The MTA may be forced to raise fares and tolls higher than planned unless it cracks down on unnecessary costs and inefficiency, according to a report by state Comptroller Thomas DiNapoli.
“The MTA has to squeeze out every penny of wasteful spending,” DiNapoli said. “Mass transit has to be affordable for working New Yorkers. The MTA should focus on eliminating waste rather than cutting service and raising fares.”
He pointed out that his office had found “administrative redundancies and outside contracts where savings can be achieved.” He also said MTA Chairman Jay Walder had made some progress in trimming inefficiencies but more action was needed.
Indeed, Walder has talked and written for weeks on what has already been done and what he said is in the works to “make every penny count” at the Metropolitan Transportation Authority.
“We’re overhauling how we do business,” Walder said.
While the MTA is making progress closing a $756 million budget gap, the comptroller estimated that a $319 million gap remains in the current year. “Moreover, the gap could grow to $405 million, depending on the success of certain gap-closing measures,”DiNapoli warned.
Napoli said next year’s gap already totals an estimated $537 million and could reach $860 million without aggressive measures to cut unnecessary spending and waste.
The MTA has proposed raising fares and tolls by 7.5 percent by Jan. 1, 2011, which would generate $405 million that year and by another 7.5 percent by Jan. 1, 2013.
“Unless the MTA successfully reduces costs or obtains additional government aid, fares and tolls may increase sooner or faster than now planned,” the report said.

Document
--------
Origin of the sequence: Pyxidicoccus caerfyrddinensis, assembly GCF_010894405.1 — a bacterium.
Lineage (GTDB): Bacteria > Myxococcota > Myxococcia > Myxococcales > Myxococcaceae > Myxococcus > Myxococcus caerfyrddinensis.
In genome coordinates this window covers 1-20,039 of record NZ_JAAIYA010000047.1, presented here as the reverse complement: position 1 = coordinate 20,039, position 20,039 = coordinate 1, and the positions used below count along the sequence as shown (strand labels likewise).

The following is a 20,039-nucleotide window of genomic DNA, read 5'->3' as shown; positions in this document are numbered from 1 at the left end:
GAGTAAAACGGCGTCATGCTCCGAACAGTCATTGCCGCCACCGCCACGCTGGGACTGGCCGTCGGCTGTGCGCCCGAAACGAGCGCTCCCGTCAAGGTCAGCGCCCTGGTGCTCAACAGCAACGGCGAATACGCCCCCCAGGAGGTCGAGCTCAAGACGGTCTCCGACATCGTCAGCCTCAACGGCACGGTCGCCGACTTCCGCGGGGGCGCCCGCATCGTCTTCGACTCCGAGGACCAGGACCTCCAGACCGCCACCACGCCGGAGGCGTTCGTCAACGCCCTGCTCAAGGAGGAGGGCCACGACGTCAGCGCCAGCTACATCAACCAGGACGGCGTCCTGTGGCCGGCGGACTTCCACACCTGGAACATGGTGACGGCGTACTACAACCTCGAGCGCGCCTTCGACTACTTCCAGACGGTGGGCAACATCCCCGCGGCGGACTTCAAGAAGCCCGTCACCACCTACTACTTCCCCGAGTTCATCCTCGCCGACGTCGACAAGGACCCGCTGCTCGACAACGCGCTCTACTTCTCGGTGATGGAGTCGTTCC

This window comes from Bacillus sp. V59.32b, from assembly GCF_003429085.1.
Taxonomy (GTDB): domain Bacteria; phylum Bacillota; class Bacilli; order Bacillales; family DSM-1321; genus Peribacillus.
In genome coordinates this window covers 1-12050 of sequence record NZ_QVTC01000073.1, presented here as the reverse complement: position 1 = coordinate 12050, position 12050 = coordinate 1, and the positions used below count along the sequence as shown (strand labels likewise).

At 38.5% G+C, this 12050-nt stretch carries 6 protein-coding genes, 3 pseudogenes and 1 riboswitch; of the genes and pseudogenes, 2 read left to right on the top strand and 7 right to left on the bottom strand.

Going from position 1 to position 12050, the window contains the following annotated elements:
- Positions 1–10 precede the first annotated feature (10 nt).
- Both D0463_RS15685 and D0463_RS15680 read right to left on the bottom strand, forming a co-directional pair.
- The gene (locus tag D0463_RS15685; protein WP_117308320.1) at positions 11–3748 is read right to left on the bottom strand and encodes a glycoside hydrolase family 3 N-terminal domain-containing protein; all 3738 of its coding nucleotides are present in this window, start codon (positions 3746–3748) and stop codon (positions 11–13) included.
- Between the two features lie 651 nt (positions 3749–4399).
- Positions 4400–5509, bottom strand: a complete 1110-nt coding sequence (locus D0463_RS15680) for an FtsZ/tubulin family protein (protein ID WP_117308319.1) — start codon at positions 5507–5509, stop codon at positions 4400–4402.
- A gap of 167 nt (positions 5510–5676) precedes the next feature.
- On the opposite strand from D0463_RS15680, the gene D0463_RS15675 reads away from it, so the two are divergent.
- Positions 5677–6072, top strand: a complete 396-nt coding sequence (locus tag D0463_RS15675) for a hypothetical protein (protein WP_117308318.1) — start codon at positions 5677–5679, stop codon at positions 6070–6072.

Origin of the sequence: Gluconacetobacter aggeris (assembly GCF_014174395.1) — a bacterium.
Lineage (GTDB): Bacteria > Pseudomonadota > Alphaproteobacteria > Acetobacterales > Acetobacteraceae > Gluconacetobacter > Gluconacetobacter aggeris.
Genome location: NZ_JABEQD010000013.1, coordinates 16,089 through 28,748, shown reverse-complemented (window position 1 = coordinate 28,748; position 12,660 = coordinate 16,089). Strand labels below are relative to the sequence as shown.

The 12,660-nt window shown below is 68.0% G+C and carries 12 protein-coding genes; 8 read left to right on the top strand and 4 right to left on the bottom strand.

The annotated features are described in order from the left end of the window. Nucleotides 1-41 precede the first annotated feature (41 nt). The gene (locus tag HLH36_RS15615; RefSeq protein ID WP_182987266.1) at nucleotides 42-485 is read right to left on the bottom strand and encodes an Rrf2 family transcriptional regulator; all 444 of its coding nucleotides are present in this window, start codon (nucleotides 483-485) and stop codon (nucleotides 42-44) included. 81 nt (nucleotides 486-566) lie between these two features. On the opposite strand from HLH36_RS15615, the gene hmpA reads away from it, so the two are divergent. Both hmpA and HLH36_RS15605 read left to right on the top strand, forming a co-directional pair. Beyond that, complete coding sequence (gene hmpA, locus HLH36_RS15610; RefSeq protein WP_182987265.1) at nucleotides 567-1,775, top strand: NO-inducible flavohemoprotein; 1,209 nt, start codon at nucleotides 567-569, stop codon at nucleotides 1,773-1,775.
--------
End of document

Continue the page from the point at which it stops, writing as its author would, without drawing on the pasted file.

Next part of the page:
DiNapoli’s report also said:
1. MTA spending has grown at an average annual rate of 7 percent in the past five years, more than twice the rate of inflation.
2. The MTA’s debt totals $27.5 billion, 54 percent higher than it was five years ago. Debt services totaled $1.4 billion in 2009 and are projected to reach $2.2 billion by 2013.
3. Since 2002 the MTA has raised fares and tolls by nearly 44 percent.
Meanwhile, the long-dreaded service cuts are scheduled for June 25 when the V and W subway lines are to be shut down and followed with the cutting out or curtailment of dozens of bus lines and shortened or rerouted subway lines.
Other changes and cutbacks are to take place in the following weeks and months.
Reach contributing writer Philip Newman by e-mail at timesledge
©2010 Community News Group
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